The Point: The Block House: Sesquicentennial
Celebration to Mark Birthday of Blockhouse: Sturdy Old Structure Sees Transformation of Pittsburgh to Present Busy Center. Growth of City Sees Place of Protection Turned into Relic of the Days of Indian Warfare.
From The Pittsburgh Telegraph, 6 April 1914.
Pittsburgh's venerable landmark of colonial days, the blockhouse on the site of Ft. Pitt, celebrates this year its one hundred and fiftieth birthday. Many patriots no doubt will declare that the time is ripe for another local sesqui-centennial celebration. And just such a sesqui-centennial has been discussed by the Pittsburgh Chapter of the Daughters of the American Revolution.
When the plans for a celebration are announced there doubtless will be provided a program of patriotic functions fittingly to commemorate the service of the historic building in pioneer times. The Pittsburgh Industrial Development Commission in calling attention to the respectable old age of the blockhouse has taken the opportunity to draw a few comparisons showing the amazing growth of the community in that period of 150 years.
Built in Wilderness.
The rusty walls of the little fort have witnessed the transformation of the forks of the Ohio from an obscure wilderness post to the distinction of the greatest industrial center in the world. When the blockhouse was built Pittsburgh had scarcely 100 white inhabitants outside of the garrison at Fort Pitt. Fifty years later the number steadily increased to close to 5,000. Today the blockhouse is the center of a district with an urban population of more than 1,000,000.
The builders of the blockhouse and their neighbors engaged in no business beyond the paltry trading with the Indians and there were no industries aside from the smithies at the fort. Fifty years later the volume of trade passing through Pittsburgh was valued at $1,000,000 annually and the sale of manufactures amounted to $1,000,000 more. The ironmongery, as it was known then, manufactured in Pittsburgh was reckoned to be worth $300,000 a year, and the whole value of manufactured products was estimated worth $500,000. Today the value of Pittsburgh's manufactured products is $578,815,493 a year, of which $348,688,204 is in iron and steel.
The blockhouse is a relic of the days of Pontiac's insurrection and was built in the year 1764 by Col. Henry Bouquet to serve as a greater protection to the garrison at Fort Pitt, which was in constant danger of attack by hostile Indians. During the summer of the previous year Pontiac's warriors had besieged Capt. Ecuyer and his little band of defenders at Fort Pitt for six weeks until relieved by the arrival of Col. Bouquet's victorious army after the memorable defeat of the Indians at Bushy Run, August 6, 1763.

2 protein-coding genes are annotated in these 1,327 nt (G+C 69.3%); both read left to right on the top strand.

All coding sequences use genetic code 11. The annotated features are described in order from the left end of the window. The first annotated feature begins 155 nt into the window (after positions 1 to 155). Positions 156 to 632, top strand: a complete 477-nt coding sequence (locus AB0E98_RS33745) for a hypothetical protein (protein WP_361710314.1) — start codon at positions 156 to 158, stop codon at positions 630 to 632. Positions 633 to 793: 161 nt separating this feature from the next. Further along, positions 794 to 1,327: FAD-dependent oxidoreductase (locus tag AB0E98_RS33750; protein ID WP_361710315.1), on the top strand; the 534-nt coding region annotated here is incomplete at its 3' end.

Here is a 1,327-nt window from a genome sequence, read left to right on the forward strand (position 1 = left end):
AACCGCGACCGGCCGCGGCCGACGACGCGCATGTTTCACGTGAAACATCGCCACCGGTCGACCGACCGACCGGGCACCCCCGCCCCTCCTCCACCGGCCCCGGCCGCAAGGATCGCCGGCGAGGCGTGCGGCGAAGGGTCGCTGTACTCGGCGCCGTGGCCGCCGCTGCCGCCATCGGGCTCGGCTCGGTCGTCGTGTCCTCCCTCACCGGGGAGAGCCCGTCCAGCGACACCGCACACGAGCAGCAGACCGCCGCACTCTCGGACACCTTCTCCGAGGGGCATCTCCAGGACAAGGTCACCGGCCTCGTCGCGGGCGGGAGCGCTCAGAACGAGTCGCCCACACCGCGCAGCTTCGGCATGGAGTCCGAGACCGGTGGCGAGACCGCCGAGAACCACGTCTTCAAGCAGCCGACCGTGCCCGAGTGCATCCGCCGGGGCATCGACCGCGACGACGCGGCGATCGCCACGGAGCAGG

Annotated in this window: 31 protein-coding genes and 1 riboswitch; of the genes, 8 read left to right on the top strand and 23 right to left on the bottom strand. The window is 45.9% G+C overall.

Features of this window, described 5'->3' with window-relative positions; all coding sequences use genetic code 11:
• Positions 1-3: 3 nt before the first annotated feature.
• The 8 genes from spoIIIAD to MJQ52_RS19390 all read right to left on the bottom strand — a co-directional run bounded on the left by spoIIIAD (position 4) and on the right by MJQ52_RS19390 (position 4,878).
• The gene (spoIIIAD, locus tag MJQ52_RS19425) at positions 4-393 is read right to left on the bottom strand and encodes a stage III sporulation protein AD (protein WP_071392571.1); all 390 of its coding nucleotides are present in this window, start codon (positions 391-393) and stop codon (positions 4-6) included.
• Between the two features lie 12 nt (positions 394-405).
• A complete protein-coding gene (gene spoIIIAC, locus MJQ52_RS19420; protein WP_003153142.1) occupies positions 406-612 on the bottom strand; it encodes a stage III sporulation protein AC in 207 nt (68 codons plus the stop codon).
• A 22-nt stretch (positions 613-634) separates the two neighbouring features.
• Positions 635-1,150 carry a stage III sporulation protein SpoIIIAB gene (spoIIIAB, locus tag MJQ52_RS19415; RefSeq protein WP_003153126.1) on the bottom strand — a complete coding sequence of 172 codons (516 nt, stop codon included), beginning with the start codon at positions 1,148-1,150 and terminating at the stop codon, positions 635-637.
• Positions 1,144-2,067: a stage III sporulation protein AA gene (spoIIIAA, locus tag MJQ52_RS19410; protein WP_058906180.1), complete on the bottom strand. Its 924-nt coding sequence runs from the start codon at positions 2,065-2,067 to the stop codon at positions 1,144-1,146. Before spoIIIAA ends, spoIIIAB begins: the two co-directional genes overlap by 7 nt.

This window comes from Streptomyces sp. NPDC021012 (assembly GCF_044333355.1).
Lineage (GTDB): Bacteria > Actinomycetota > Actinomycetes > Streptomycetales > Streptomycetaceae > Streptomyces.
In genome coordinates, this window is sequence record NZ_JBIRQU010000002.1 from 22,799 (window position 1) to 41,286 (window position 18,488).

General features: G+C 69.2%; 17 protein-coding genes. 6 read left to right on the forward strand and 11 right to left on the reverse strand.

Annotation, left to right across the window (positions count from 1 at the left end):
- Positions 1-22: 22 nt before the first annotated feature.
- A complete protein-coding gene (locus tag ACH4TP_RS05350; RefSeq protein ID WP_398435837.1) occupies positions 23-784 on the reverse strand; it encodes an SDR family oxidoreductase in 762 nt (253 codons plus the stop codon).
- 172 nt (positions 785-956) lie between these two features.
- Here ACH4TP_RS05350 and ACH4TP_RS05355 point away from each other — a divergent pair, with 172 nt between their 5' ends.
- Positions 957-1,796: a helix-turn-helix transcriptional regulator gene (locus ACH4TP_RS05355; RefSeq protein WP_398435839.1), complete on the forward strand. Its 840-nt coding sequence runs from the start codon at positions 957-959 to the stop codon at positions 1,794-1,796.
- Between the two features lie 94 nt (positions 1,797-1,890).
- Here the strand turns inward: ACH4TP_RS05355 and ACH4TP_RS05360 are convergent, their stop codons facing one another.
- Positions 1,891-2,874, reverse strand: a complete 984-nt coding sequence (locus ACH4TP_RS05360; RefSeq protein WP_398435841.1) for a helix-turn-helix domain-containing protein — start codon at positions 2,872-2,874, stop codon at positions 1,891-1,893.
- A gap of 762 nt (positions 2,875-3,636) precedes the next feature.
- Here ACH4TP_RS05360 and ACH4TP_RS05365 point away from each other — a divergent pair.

When the elaborate fortifications of Fort Pitt were erected by Gen. Stanwix following the destruction of the French works of Fort Duquesne it was soon found that part of the approaches to the stockade were not secure against the Indian mode of warfare. The fort stood about midway between the Allegheny and the Monongahela rivers above their confluence forming the Ohio. The eastern side of the fortifications faced an open field, which extended about 100 rods to the base of an abrupt hill, then known as the scene of Maj. Grant's defeat in September, 1758, and which in later days became famous as the Pittsburgh "Hump." A moat protected the outer walls of the fort, but this in no sense served to make it Indian-proof and the cunning redskins stole along the low banks of the river and made their way into the moat at night when they were able to take pot shots at the sentries.
Guards Moat from Indians.
The blockhouse was erected particularly to guard the moat. It is a rectangular-shaped structure, each side being about 18 feet. Upon a foundation of rough field stone rest square hewn logs of oak with loopholes for musketry, and above this is a wall of brick. About 12 feet from the ground is another range of loopholes. The building contains two floors. There were two underground passages, one connecting with the fort and the other extending to the Monongahela river. The roof is of clapboards.
During the troublous times just preceding the Revolutionary War the British withdrew from Fort Pitt and the ramparts fell into decay. In 1784 the land on which the fort stood was sold and dwelling houses were built on the site.
Of the barracks, quarters, magazines and other buildings of the military post only the sturdy blockhouse reamined. A small brick dwelling was built alongside and for more than 100 years the blockhouse was used as a kitchen and sleeping chamber of the tenement.
The property was inherited by Mrs. Mary E. Schenley, who donated it to the Daughters of the American Revolution, April 1, 1894. The old dwellings were removed and the blockhouse was restored to its original appearance. The patriotic women cleared the ground for a small park surrounding the building, trees were planted and a lodge was erected for the caretaker. The blockhouse stands in the center of the downtown warehouse district, where surrounded by railroad terminals it is the shrine of thousands of pilgrims who annually visit this colonial landmark.